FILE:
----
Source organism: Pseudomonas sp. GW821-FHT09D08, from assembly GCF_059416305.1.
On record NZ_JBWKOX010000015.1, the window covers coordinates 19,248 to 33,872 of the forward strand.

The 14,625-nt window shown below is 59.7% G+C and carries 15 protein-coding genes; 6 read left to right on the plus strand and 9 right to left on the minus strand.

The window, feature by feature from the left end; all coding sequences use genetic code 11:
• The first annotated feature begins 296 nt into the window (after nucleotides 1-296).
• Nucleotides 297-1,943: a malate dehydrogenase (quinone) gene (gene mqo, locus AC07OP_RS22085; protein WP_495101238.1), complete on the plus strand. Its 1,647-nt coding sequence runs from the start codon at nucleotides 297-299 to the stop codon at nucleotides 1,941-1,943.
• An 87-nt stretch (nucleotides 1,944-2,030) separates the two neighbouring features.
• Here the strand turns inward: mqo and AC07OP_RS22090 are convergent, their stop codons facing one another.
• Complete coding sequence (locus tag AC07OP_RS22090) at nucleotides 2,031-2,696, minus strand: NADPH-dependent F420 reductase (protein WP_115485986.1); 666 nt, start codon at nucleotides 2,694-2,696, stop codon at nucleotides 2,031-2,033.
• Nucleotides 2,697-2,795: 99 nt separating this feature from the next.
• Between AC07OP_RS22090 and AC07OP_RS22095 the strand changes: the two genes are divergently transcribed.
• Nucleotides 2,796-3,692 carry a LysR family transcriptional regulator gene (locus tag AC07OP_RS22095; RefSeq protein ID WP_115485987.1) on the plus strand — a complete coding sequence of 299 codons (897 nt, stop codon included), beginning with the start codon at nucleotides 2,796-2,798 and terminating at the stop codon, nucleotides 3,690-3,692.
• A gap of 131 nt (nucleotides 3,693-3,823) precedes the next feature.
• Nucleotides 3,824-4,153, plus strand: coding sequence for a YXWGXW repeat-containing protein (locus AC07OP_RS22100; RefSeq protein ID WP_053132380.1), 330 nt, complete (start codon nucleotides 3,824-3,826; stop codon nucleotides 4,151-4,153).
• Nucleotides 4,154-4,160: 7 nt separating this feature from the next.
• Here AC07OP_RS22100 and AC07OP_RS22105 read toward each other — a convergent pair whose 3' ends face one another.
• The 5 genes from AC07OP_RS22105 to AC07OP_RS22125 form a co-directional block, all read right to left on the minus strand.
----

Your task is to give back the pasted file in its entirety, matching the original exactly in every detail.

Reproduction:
Source organism: Pseudomonas sp. GW821-FHT09D08, from assembly GCF_059416305.1.
On record NZ_JBWKOX010000015.1, the window covers coordinates 19,248 to 33,872 of the forward strand.

The 14,625-nt window shown below is 59.7% G+C and carries 15 protein-coding genes; 6 read left to right on the plus strand and 9 right to left on the minus strand.

The window, feature by feature from the left end; all coding sequences use genetic code 11:
• The first annotated feature begins 296 nt into the window (after nucleotides 1-296).
• Nucleotides 297-1,943: a malate dehydrogenase (quinone) gene (gene mqo, locus AC07OP_RS22085; protein WP_495101238.1), complete on the plus strand. Its 1,647-nt coding sequence runs from the start codon at nucleotides 297-299 to the stop codon at nucleotides 1,941-1,943.
• An 87-nt stretch (nucleotides 1,944-2,030) separates the two neighbouring features.
• Here the strand turns inward: mqo and AC07OP_RS22090 are convergent, their stop codons facing one another.
• Complete coding sequence (locus tag AC07OP_RS22090) at nucleotides 2,031-2,696, minus strand: NADPH-dependent F420 reductase (protein WP_115485986.1); 666 nt, start codon at nucleotides 2,694-2,696, stop codon at nucleotides 2,031-2,033.
• Nucleotides 2,697-2,795: 99 nt separating this feature from the next.
• Between AC07OP_RS22090 and AC07OP_RS22095 the strand changes: the two genes are divergently transcribed.
• Nucleotides 2,796-3,692 carry a LysR family transcriptional regulator gene (locus tag AC07OP_RS22095; RefSeq protein ID WP_115485987.1) on the plus strand — a complete coding sequence of 299 codons (897 nt, stop codon included), beginning with the start codon at nucleotides 2,796-2,798 and terminating at the stop codon, nucleotides 3,690-3,692.
• A gap of 131 nt (nucleotides 3,693-3,823) precedes the next feature.
• Nucleotides 3,824-4,153, plus strand: coding sequence for a YXWGXW repeat-containing protein (locus AC07OP_RS22100; RefSeq protein ID WP_053132380.1), 330 nt, complete (start codon nucleotides 3,824-3,826; stop codon nucleotides 4,151-4,153).
• Nucleotides 4,154-4,160: 7 nt separating this feature from the next.
• Here AC07OP_RS22100 and AC07OP_RS22105 read toward each other — a convergent pair whose 3' ends face one another.
• The 5 genes from AC07OP_RS22105 to AC07OP_RS22125 form a co-directional block, all read right to left on the minus strand.